In the world of critical infrastructure, there are typically two categories of computing technologies: Information Technology (IT) and Operational Technology (OT). You could think of IT as the servers, user workstations, networks, cloud services, and software that support a multitude of business and engineering tasks. OT consists of the embedded devices that are typically built to support specific tasks, such as field diagnostics, equipment monitoring, and interacting with physical devices.
The importance of OT cybersecurity seems obvious, but in reality, cybersecurity efforts are often skewed in favor of IT. The distinction between these two technologies has been obscured by the integration of IT network protocols in traditionally isolated OT technology. This blurring of OT and IT introduces additional cybersecurity risks into safety-critical plant operations that can often go unnoticed.
While there are overlaps between IT and OT cybersecurity, there are many differentiators that require special consideration. An enterprise cannot simply “bolt-on” an existing IT cybersecurity framework and expect good results. Failure to accommodate for those nuanced differences can result in cybersecurity solutions that do not adequately address threats. In the worst-case scenario, they can turn OT into Non-OT.
Because nearly every industry in the world relies on IT, there are a multitude of IT-minded cybersecurity professionals and IT-oriented cybersecurity service providers. Cybersecurity specialists typically start their careers in IT disciplines such as network operations, systems administration, systems programming, and desktop support. OT specialists are more associated with traditional engineering disciplines (electrical, structural, civil, mechanical, chemical) or field technician roles that are supported by IT.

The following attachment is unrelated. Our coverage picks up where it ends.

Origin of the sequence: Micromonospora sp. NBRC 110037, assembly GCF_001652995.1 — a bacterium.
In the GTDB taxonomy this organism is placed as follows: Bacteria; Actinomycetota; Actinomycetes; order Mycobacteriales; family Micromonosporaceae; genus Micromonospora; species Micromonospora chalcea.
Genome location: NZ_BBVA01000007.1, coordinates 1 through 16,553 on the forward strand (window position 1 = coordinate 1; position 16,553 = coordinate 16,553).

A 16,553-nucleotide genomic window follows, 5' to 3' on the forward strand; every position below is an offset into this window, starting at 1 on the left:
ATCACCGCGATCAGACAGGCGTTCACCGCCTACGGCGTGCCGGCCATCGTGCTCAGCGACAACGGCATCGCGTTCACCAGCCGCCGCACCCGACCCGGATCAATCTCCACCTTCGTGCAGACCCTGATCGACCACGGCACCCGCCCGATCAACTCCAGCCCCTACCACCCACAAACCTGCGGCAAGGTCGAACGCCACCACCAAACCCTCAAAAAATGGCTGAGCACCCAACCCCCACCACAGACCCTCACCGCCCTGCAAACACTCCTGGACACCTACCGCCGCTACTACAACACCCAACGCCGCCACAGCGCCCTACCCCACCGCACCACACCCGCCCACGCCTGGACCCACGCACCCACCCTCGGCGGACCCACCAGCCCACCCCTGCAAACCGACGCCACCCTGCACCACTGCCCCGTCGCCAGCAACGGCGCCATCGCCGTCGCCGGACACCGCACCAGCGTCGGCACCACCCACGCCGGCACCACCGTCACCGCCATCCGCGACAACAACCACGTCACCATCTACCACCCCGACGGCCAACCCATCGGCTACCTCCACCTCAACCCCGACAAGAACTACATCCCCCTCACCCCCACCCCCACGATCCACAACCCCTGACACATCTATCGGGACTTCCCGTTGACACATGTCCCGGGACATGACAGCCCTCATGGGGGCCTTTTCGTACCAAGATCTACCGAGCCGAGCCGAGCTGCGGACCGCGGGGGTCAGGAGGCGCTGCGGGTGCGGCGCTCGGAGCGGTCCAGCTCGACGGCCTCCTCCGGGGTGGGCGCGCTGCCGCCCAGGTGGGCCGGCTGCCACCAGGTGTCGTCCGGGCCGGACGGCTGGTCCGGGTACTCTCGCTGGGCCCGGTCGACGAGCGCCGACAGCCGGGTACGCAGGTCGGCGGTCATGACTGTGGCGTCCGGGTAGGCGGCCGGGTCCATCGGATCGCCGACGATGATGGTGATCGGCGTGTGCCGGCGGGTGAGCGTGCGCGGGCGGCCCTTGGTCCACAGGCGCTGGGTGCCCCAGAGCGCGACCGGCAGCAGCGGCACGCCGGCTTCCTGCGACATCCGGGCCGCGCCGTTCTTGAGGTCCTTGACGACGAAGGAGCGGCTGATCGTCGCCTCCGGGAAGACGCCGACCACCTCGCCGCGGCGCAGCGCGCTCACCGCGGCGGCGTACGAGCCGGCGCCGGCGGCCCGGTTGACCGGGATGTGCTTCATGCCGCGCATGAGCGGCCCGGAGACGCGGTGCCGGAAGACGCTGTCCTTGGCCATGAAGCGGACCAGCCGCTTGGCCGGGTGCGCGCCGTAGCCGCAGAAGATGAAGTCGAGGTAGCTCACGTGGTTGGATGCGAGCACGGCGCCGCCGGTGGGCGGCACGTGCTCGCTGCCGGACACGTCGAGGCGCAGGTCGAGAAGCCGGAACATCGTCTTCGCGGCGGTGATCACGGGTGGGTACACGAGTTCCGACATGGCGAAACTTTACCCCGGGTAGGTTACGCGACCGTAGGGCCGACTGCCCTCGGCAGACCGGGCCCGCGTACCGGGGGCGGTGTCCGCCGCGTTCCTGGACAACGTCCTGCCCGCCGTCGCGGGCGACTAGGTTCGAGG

While these disciplines are similar, they are often practiced in separate organizational departments, and each department is subject to its own unique challenges such as conflicting priorities, institutional politics, and dysfunctional baggage.
These respective differences can lead to a culture gap that results in ineffective communication between cybersecurity personnel and other operations teams within the larger organization. Ineffective communication and culture gaps can ultimately result in cybersecurity “blind spots” which, in turn, lead to vulnerabilities. To bridge this cybersecurity culture gap, it is necessary to establish common ground and foster a working relationship between cybersecurity roles.
One way to reach common ground is through education, such as industrial control system (ICS) cybersecurity training. These courses are tailored to be useful for IT cybersecurity personnel and OT practitioners. Enterprises can get the most value from these ICS cybersecurity courses if IT and OT professionals attend the same course simultaneously.
Beyond training, enterprises will benefit from fostering strong working relationships between IT and OT. A recurring cybersecurity/OT with meeting clearly established goals, like reviewing known vulnerabilities, scheduling maintenance activities, or discussion of troubling or abnormal events, can be helpful for keeping these groups engaged.
Without diving too deep into the specific technical differences between IT and OT tools, let’s briefly consider network security and host-based security.